Austin and I just got back from traipsing around Charleston for two days. I had never visited, and having celebrated our five year anniversary only a month ago, we relished the opportunity to eat our way through the city. Charleston is beautiful. It is a city of coordinated historic buildings, and mauve (my new favorite color) is everywhere. Even the little plates of food that we ordered were served in beautiful arrangements, and I imagine they required the little food tweezers that they use on The Food Network cooking shows to arrange the herbs so precisely. The smallest detail of our hotel room stay was given attention: turndown service, luscious robes and towels, and linens imported from the Netherlands. It was a dreamy two days (a Wednesday and Thursday so that we could afford it), and we left full and grateful.
As we walked back in the door of our home here in Eastern North Carolina, something shifted in me. I was suddenly uneasy, pinched in spirit in a way I couldn’t quite describe or justify. It wasn’t discontentment and it wasn’t disappointment, both of which I considered as I started a load of laundry. My travel clothes are the only ones I wash on the delicate cycle, because they’re my best clothes and the only ones in need of particular attention.
I shifted my self-scrutiny as I unloaded the dishwasher we had run just before we ran out the door for our trip. It also wasn’t boredom or envy. I wasn’t sad to be home, doing homely things, washing my own dishes and doing my own laundry. In fact, I savored the time of settling back in and arranging the familiar accessories of my home in the way I always do. I knew I would love putting my shoes away just as much as I would love crawling into my own bed after being away.
Unable to pinpoint what was unsettled in my spirit, I ignored it. I went about my tasks, fixed dinner, and called Austin to the table. And as he sat down on my right-hand side where he always does, took my hand to pray without saying a word just like he always does, and as I flitted my eyes over the familiar meal that makes up our Sabbath liturgy every Sunday night, I knew: I am home and I am known.
The restlessness in my spirit arose from the juxtaposition of travel and home, of being a tourist and being a member of a family. And sitting down to that familiar meal, I was reminded that these are the traditions that ground us. They remind us that no matter where we go in this world the table is set for us back at home. We might spend some time away pretending to be prettier and wealthier than we are, wearing our best, delicate-cycle-necessary clothes, but the front door is always open and the kitchen table is always set. Here, we are known and welcomed just the way we are – even in the ways we are that we wish we weren’t, in the ways we look that we would rather not, and the ways we live that we wish we did not. At home, we are uncomfortably known and disproportionately welcomed.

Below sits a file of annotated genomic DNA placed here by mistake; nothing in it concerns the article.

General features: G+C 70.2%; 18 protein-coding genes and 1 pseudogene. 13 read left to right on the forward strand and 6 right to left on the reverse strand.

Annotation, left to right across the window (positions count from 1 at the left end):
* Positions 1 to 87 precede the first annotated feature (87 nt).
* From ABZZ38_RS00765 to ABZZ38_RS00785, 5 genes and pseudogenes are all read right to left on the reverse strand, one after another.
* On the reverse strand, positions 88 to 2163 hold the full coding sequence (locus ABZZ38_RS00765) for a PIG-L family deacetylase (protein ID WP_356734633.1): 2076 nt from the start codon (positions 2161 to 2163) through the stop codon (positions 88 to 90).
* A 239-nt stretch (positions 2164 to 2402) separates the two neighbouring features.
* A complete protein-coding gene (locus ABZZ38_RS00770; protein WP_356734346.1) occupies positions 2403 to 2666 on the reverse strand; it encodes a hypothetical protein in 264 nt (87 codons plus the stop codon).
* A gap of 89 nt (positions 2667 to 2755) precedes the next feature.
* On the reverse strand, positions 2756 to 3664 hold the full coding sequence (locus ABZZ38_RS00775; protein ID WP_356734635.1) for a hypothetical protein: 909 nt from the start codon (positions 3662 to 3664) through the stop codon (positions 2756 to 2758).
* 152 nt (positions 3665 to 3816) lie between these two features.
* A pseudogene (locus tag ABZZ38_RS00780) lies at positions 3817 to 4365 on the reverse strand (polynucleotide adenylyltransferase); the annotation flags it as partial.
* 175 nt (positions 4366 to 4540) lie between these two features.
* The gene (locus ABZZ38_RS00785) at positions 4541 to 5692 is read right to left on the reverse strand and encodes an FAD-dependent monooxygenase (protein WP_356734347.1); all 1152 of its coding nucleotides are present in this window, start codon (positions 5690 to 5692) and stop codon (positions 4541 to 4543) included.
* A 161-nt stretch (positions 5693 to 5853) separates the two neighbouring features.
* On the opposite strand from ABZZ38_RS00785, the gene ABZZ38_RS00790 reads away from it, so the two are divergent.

As I cleaned up our Sabbath cheese board and put the dishes back in the dishwasher I remember how Jesus’ disciples met Him on the Emmaus Road after the resurrection. They talked with him and walked with him past towns not their own, hearing Him elaborate on the Old Testament prophecies and teach them from the sacred Scriptures. But then, when they sat down to a simple, familiar meal of bread and wine they knew: this is Jesus – our Jesus. He has really risen from the dead. It’s all true. It’s all real.
We have the grace of experiencing these upending, truth-teaching moments in our everyday liturgies. As we sit down to familiar meals, pray resonate and repetitious prayers together, and grasp for one another’s hands without requiring explanation, we remind ourselves of this tremendous truth: it’s all true. It’s all real. Jesus is – our Jesus – is here. We are known, we are loved. And He has come and made His home among us.